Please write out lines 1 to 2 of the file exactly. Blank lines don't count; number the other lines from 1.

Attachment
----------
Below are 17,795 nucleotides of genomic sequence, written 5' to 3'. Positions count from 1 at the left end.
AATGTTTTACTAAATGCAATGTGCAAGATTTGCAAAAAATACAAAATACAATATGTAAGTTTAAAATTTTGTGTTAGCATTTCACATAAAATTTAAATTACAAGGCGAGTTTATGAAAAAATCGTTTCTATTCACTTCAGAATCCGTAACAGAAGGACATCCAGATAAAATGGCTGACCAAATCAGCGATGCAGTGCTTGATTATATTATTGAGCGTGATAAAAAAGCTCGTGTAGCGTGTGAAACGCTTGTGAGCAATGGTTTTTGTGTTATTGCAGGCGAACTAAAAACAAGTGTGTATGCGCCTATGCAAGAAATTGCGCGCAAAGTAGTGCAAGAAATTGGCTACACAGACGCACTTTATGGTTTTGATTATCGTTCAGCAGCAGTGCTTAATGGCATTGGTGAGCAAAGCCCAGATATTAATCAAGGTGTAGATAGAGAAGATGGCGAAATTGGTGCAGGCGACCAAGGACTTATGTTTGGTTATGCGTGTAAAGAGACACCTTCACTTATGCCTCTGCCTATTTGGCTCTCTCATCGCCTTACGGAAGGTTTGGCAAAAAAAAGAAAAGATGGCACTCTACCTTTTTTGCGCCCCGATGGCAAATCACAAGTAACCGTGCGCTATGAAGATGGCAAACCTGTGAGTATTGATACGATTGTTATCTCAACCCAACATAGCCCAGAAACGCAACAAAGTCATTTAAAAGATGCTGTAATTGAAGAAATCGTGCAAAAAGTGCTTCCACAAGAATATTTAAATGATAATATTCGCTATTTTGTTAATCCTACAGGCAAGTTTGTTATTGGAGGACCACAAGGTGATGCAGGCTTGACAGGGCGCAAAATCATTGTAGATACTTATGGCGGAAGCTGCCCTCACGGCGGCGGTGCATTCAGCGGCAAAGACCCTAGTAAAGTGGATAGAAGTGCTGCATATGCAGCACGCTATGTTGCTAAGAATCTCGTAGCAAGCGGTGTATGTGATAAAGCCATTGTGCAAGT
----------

Below are 17,795 nucleotides of genomic sequence, written 5' to 3'. Positions count from 1 at the left end.
AATGTTTTACTAAATGCAATGTGCAAGATTTGCAAAAAATACAAAATACAATATGTAAGTTTAAAATTTTGTGTTAGCATTTCACATAAAATTTAAATTACAAGGCGAGTTTATGAAAAAATCGTTTCTATTCACTTCAGAATCCGTAACAGAAGGACATCCAGATAAAATGGCTGACCAAATCAGCGATGCAGTGCTTGATTATATTATTGAGCGTGATAAAAAAGCTCGTGTAGCGTGTGAAACGCTTGTGAGCAATGGTTTTTGTGTTATTGCAGGCGAACTAAAAACAAGTGTGTATGCGCCTATGCAAGAAATTGCGCGCAAAGTAGTGCAAGAAATTGGCTACACAGACGCACTTTATGGTTTTGATTATCGTTCAGCAGCAGTGCTTAATGGCATTGGTGAGCAAAGCCCAGATATTAATCAAGGTGTAGATAGAGAAGATGGCGAAATTGGTGCAGGCGACCAAGGACTTATGTTTGGTTATGCGTGTAAAGAGACACCTTCACTTATGCCTCTGCCTATTTGGCTCTCTCATCGCCTTACGGAAGGTTTGGCAAAAAAAAGAAAAGATGGCACTCTACCTTTTTTGCGCCCCGATGGCAAATCACAAGTAACCGTGCGCTATGAAGATGGCAAACCTGTGAGTATTGATACGATTGTTATCTCAACCCAACATAGCCCAGAAACGCAACAAAGTCATTTAAAAGATGCTGTAATTGAAGAAATCGTGCAAAAAGTGCTTCCACAAGAATATTTAAATGATAATATTCGCTATTTTGTTAATCCTACAGGCAAGTTTGTTATTGGAGGACCACAAGGTGATGCAGGCTTGACAGGGCGCAAAATCATTGTAGATACTTATGGCGGAAGCTGCCCTCACGGCGGCGGTGCATTCAGCGGCAAAGACCCTAGTAAAGTGGATAGAAGTGCTGCATATGCAGCACGCTATGTTGCTAAGAATCTCGTAGCAAGCGGTGTATGTGATAAAGCCATTGTGCAAGT